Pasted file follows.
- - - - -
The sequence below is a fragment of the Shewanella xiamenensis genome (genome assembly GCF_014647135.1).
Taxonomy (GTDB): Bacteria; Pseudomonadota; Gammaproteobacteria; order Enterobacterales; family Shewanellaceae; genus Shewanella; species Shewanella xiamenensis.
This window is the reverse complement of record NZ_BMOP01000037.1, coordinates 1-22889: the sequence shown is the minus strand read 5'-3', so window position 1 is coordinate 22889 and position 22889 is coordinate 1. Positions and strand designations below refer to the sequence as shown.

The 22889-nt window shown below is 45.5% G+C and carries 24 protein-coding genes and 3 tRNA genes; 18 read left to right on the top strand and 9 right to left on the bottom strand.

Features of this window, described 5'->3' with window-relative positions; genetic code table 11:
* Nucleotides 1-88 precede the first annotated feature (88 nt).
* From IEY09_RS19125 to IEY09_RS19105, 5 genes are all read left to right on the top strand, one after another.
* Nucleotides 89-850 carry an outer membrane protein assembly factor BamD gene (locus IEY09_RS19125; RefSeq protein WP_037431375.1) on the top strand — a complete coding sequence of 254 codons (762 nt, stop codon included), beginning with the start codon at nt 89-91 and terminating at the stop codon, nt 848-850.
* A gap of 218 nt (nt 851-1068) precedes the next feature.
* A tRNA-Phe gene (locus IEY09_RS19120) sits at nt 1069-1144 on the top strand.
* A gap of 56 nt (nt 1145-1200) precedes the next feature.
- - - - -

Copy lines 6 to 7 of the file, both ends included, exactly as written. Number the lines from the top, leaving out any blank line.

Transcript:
* Nucleotides 1-88 precede the first annotated feature (88 nt).
* From IEY09_RS19125 to IEY09_RS19105, 5 genes are all read left to right on the top strand, one after another.